vercoming obstacles on a foot-race course as a metaphor for facing what life throws at a person is what Spartan Race events are all about. If people can climb over rope walls, crawl through barbed wire and make their way through fire or mud pits, to cross the finish line, surely everything else will just fall into place.
Spartan events focus on sport and athleticism, pushing the bodies and minds of competitors to the limit across miles of unforgiving terrain while they conquer signature obstacles. With more than one million annual participants and more than 200 events across more than 30 countries, Spartan is the world’s largest obstacle race.
People who constantly like to push themselves beyond what their bodies might be capable of, have found this a bold way to test the theories that positive changes brought on through these events can have positive effects in every facet of their lives. A solid support system of other runners only makes that victory of finishing even sweeter.
Approximately 10,000 competitors will find out what they’re made of by participating in the two-day, obstacle-filled Spartan Race coming to Laughlin Friday-Sunday, Nov. 16-18. Presented by the Laughlin Tourism Commission, races take place at the Laughlin Events Park (corner of Bruce Woodbury Drive and Thomas Edison Drive). A professional athlete combine takes place Friday, Nov. 16; Sprint races (3-5 miles, 20-23 obstacles) are on Saturday, Nov. 17; Super races (8-10 miles, 24-29 obstacles) take place on Sunday, Nov.18; and kids races take place both days. Racing begins at 7:30 a.m. PST Saturday and Sunday.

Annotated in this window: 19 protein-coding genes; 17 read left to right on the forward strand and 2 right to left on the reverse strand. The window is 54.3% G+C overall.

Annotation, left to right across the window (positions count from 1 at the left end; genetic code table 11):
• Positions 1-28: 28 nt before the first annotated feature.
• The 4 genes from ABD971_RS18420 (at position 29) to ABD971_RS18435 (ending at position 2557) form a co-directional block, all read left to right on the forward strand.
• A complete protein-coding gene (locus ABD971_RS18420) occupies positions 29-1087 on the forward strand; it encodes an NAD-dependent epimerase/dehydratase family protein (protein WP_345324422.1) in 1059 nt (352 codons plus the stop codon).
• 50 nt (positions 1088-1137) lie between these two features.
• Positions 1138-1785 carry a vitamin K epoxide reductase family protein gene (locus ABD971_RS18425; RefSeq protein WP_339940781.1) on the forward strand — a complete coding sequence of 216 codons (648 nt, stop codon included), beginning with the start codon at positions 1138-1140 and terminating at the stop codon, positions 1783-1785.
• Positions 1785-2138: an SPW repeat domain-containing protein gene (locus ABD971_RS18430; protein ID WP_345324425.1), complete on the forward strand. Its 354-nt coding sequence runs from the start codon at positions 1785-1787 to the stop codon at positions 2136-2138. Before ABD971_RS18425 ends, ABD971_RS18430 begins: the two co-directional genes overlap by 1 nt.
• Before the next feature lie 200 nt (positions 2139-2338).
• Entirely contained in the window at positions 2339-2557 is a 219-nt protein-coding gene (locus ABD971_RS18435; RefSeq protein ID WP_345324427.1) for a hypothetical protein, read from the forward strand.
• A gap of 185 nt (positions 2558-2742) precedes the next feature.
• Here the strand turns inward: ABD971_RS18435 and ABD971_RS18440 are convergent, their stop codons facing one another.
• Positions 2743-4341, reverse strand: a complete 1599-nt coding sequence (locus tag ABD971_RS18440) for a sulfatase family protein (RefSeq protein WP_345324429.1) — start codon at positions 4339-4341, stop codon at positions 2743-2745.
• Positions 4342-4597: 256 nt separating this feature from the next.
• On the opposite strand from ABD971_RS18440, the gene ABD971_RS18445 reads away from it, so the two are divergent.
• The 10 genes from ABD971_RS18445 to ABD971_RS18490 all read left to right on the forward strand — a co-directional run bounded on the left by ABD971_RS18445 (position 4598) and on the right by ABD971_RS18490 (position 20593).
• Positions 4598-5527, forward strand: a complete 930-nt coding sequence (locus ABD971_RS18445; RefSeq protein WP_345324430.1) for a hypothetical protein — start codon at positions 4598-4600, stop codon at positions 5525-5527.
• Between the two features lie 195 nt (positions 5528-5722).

This first-time Spartan Kids World Championship will bring kids from more than a dozen countries all over the globe to Laughlin to compete. With prizes worth up to $10,000, ages 10-13 will put their physical and mental grit to the test.